Yes. If you have been injured, and you feel that your injury requires treatment, get it right away. Many times the onset of injuries begins twelve or eighteen or twenty four hours after an accident, so even if you were able to walk away feeling fine, you may be feeling the pains much more heavily the next day. Seeing a doctor following the accident will help to handle your discomfort and also establish your need for care. Frequently insurance companies would point to the fact that you didn’t see a doctor immediately to show that you were not injured. If there is a long delay, insurance companies will frequently claim that you went to the doctor simply to “make money”.
What if I received a ticket in the accident?
Even if you were cited by a Police Officer in the accident, you still may be able to collect damages against the other driver if a Court or Jury decides that the accident was partly his or her fault. This is the known as comparative negligence and is frequently an issue in most cases. The fact that you received a ticket may not be fair or correct, and the Police Officer may have based the ticket on erroneous information or on a misunderstanding. It is important to discuss this fully with your lawyer.
What is uninsured motorist coverage?
If you are involved in an accident and the other party has no insurance, or in some cases, limited insurance, and you had uninsured/under-insured motorist coverage on your policy, you still will be protected for your injuries. Uninsured/under-insured motorist coverage is designed to protect you in case another party is not insured. Your attorney will explain the details of uninsured/under-insured motorist coverage to you.
Do I have to go to Court?
No, frequently not. Most cases settle out of Court, but sometimes insurance companies dig in their heels and don’t want to pay. That means that the lawyer must file a lawsuit and prepare the case as if it were going to Court. Then insurance companies may recognize that they have to either settle or go through the expense and danger of a Court case. Frequently they don’t want that any more than you do, so most cases settle. However, a small percentage does go to Court and that will be fully explained to you by the lawyer at your first meeting.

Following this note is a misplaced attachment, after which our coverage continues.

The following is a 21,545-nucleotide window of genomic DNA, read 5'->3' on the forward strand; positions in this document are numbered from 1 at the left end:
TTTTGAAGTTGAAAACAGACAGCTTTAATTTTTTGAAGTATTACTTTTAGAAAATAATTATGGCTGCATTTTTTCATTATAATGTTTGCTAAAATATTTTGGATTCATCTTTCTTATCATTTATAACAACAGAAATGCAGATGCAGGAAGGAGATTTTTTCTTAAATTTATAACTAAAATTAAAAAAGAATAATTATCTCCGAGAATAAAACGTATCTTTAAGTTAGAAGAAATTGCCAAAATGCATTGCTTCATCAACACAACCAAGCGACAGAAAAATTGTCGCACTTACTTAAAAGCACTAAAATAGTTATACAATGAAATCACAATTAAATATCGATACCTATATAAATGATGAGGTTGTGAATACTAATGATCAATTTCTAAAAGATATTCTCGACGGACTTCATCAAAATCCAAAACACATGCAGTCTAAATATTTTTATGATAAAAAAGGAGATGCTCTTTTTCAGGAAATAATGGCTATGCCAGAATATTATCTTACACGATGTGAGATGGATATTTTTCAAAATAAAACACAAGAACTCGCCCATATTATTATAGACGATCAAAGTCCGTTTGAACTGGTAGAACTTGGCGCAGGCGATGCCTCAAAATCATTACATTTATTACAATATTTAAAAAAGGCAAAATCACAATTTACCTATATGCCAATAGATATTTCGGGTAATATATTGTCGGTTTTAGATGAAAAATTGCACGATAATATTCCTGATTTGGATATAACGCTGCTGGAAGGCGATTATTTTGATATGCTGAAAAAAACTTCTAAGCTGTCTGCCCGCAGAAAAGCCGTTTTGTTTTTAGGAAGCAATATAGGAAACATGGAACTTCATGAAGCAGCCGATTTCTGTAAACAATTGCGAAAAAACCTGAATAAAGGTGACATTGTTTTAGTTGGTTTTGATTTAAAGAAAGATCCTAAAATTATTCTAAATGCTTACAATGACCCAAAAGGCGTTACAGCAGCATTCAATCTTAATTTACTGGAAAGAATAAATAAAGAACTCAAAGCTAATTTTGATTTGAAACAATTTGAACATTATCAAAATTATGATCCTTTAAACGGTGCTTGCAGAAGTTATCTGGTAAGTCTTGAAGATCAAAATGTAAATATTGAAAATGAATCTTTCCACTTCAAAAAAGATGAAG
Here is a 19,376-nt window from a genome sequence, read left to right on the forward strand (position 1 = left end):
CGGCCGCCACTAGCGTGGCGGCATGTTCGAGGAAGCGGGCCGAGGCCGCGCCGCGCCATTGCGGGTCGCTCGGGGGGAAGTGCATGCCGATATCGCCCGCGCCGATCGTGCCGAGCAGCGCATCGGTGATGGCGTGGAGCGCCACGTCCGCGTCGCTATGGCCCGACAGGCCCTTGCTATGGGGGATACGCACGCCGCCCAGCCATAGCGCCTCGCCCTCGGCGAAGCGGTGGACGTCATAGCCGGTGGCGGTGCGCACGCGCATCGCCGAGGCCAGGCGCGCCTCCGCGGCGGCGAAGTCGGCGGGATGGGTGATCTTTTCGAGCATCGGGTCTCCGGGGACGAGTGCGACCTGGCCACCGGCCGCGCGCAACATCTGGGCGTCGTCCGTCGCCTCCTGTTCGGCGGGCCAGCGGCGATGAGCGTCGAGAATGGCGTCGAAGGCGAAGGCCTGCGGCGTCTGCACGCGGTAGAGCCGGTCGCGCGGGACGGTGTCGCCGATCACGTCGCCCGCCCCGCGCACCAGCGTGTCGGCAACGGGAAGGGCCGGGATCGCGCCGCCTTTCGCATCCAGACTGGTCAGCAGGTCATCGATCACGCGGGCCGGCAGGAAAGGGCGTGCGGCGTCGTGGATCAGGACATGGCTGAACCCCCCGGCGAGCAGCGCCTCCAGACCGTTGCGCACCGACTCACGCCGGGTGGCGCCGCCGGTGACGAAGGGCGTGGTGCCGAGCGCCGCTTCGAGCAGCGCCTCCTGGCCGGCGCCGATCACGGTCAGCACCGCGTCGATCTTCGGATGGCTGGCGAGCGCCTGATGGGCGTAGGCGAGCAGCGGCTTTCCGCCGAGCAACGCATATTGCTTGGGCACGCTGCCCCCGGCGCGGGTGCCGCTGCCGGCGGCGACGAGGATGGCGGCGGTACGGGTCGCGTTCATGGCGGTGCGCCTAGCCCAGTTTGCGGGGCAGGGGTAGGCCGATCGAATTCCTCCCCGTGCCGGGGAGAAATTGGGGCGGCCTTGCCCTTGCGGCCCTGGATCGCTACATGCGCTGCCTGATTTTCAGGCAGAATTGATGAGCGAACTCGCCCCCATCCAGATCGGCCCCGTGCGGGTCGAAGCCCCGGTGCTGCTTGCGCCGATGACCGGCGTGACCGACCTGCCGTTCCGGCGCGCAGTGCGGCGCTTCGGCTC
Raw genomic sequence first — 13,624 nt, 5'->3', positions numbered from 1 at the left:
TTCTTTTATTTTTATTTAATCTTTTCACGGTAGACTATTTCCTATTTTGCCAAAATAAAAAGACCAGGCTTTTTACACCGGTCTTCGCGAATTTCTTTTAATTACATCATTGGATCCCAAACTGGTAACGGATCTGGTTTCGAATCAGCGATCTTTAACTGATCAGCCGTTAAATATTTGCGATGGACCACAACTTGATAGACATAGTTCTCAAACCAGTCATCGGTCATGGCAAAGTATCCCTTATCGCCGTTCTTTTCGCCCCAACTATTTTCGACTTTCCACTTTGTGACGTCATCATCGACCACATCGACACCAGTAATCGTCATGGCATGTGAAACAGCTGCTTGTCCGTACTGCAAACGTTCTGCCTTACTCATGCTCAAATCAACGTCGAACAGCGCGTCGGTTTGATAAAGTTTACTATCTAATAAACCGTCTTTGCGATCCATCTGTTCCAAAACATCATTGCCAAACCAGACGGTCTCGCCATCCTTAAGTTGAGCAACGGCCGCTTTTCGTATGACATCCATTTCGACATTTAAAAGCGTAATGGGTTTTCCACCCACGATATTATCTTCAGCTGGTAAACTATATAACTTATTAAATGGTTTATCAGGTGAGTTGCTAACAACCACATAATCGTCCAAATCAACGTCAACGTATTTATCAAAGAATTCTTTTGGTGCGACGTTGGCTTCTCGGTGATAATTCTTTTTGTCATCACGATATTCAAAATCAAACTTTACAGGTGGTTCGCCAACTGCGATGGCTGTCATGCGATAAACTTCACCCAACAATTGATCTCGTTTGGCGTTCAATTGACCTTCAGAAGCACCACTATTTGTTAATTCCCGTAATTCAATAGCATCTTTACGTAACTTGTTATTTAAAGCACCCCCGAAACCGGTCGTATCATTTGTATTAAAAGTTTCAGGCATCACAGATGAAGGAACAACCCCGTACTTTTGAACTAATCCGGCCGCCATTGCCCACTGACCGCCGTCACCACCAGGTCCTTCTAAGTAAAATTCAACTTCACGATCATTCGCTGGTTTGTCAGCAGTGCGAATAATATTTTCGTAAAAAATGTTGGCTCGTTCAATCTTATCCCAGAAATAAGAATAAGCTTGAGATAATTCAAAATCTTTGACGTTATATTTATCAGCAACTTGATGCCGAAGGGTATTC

If I am not injured, do I need a lawyer?
Commonly if the case is only about automobile damage and you have insurance, the matter will be settled between you, your insurance company and the third party insurance company. In those situations, you frequently don’t need a lawyer. However, if there is personal or bodily injury associated with the case, or you are not sure, you should never, ever, settle a case for a token amount unless you are absolutely certain that there is no bodily injury. Don’t rush to settle a bodily injury case right away. If the case is worth settling today for a small amount, it is certainly worth the same amount six months or one year later. Your best bet is to contact 1-800-LAWMAN-1 and discuss your case with a lawyer immediately.
An insurance investigator is calling and asking to meet with me – what should I do?
Insurance adjusters and investigators are highly trained people who are trying to save their company as much money as possible. They are skilled in trying to make you admit that you’ve had the injuries before, or the accident is partially your fault, or that your injuries aren’t so serious, or that your claim is not worth much. They will also try to get you to sign papers and authorizations allowing them to see your medical records and share them on their databases. Don’t do it. Don’t sign anything, and most of all don’t meet with them or talk with them about your case. Let your lawyer talk for you.